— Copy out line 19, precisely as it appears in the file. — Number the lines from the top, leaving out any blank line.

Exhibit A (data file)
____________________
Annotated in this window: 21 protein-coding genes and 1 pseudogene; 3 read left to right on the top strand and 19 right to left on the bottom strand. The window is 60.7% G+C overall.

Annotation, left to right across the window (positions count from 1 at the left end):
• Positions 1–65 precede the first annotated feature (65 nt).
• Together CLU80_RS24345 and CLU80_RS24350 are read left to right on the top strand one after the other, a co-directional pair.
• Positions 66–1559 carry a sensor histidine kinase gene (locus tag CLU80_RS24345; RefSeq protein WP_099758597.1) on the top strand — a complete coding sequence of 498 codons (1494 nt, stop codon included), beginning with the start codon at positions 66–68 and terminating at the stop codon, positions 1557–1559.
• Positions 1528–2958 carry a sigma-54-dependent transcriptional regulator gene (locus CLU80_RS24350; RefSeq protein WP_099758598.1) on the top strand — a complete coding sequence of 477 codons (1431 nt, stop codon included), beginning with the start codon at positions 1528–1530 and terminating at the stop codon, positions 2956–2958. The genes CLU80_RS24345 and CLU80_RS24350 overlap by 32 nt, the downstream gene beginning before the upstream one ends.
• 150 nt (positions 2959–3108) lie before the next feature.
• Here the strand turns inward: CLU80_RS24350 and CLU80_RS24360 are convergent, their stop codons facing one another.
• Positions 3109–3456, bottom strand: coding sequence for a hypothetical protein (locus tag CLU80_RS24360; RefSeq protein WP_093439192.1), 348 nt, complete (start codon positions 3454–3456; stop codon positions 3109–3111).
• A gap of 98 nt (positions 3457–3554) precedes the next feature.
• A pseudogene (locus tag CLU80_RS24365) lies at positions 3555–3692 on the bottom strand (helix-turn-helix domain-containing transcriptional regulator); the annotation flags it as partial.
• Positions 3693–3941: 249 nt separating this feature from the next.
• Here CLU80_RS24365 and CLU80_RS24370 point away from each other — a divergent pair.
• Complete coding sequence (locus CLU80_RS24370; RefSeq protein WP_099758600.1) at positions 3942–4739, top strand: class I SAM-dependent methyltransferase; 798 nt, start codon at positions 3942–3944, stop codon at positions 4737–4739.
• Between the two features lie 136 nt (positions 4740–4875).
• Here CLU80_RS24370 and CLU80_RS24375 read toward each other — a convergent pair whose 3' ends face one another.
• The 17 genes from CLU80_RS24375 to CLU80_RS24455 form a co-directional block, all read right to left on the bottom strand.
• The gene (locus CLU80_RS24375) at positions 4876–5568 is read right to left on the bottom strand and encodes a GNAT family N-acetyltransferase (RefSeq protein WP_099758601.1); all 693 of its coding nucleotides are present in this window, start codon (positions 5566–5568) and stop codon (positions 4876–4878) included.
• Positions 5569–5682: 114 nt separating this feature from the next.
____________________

• Positions 5569–5682: 114 nt separating this feature from the next.